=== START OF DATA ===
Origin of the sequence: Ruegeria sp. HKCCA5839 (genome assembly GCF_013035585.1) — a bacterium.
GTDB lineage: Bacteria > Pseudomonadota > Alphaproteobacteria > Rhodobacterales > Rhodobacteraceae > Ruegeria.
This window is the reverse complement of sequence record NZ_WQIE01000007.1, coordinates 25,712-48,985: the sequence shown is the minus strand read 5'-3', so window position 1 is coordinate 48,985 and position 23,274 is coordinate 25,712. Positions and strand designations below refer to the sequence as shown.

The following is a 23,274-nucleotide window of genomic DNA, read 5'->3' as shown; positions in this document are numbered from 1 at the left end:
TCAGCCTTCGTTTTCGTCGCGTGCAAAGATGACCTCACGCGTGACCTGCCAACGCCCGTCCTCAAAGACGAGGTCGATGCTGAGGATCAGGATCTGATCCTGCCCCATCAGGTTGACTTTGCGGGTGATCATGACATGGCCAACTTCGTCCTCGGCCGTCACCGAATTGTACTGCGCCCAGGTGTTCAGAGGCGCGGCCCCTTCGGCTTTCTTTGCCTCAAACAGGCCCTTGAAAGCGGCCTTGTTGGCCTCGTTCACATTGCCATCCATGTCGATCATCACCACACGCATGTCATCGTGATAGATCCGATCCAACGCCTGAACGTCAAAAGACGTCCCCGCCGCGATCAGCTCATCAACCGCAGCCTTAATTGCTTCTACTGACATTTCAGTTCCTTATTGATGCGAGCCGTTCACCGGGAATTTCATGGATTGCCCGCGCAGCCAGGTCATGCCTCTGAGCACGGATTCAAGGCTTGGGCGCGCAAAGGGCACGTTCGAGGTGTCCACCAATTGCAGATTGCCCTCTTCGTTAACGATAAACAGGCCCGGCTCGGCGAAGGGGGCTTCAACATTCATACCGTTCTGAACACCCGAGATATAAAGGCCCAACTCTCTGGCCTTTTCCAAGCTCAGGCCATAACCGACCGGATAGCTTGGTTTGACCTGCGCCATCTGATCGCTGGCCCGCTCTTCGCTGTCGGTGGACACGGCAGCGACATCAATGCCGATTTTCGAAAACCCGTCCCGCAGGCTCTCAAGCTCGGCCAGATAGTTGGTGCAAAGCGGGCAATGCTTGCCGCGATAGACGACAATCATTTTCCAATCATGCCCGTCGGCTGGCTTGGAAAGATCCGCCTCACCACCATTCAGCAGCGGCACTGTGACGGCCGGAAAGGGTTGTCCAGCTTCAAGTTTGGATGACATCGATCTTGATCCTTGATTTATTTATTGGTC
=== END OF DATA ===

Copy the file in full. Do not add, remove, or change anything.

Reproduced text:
Origin of the sequence: Ruegeria sp. HKCCA5839 (genome assembly GCF_013035585.1) — a bacterium.
GTDB lineage: Bacteria > Pseudomonadota > Alphaproteobacteria > Rhodobacterales > Rhodobacteraceae > Ruegeria.
This window is the reverse complement of sequence record NZ_WQIE01000007.1, coordinates 25,712-48,985: the sequence shown is the minus strand read 5'-3', so window position 1 is coordinate 48,985 and position 23,274 is coordinate 25,712. Positions and strand designations below refer to the sequence as shown.

The following is a 23,274-nucleotide window of genomic DNA, read 5'->3' as shown; positions in this document are numbered from 1 at the left end:
TCAGCCTTCGTTTTCGTCGCGTGCAAAGATGACCTCACGCGTGACCTGCCAACGCCCGTCCTCAAAGACGAGGTCGATGCTGAGGATCAGGATCTGATCCTGCCCCATCAGGTTGACTTTGCGGGTGATCATGACATGGCCAACTTCGTCCTCGGCCGTCACCGAATTGTACTGCGCCCAGGTGTTCAGAGGCGCGGCCCCTTCGGCTTTCTTTGCCTCAAACAGGCCCTTGAAAGCGGCCTTGTTGGCCTCGTTCACATTGCCATCCATGTCGATCATCACCACACGCATGTCATCGTGATAGATCCGATCCAACGCCTGAACGTCAAAAGACGTCCCCGCCGCGATCAGCTCATCAACCGCAGCCTTAATTGCTTCTACTGACATTTCAGTTCCTTATTGATGCGAGCCGTTCACCGGGAATTTCATGGATTGCCCGCGCAGCCAGGTCATGCCTCTGAGCACGGATTCAAGGCTTGGGCGCGCAAAGGGCACGTTCGAGGTGTCCACCAATTGCAGATTGCCCTCTTCGTTAACGATAAACAGGCCCGGCTCGGCGAAGGGGGCTTCAACATTCATACCGTTCTGAACACCCGAGATATAAAGGCCCAACTCTCTGGCCTTTTCCAAGCTCAGGCCATAACCGACCGGATAGCTTGGTTTGACCTGCGCCATCTGATCGCTGGCCCGCTCTTCGCTGTCGGTGGACACGGCAGCGACATCAATGCCGATTTTCGAAAACCCGTCCCGCAGGCTCTCAAGCTCGGCCAGATAGTTGGTGCAAAGCGGGCAATGCTTGCCGCGATAGACGACAATCATTTTCCAATCATGCCCGTCGGCTGGCTTGGAAAGATCCGCCTCACCACCATTCAGCAGCGGCACTGTGACGGCCGGAAAGGGTTGTCCAGCTTCAAGTTTGGATGACATCGATCTTGATCCTTGATTTATTTATTGGTC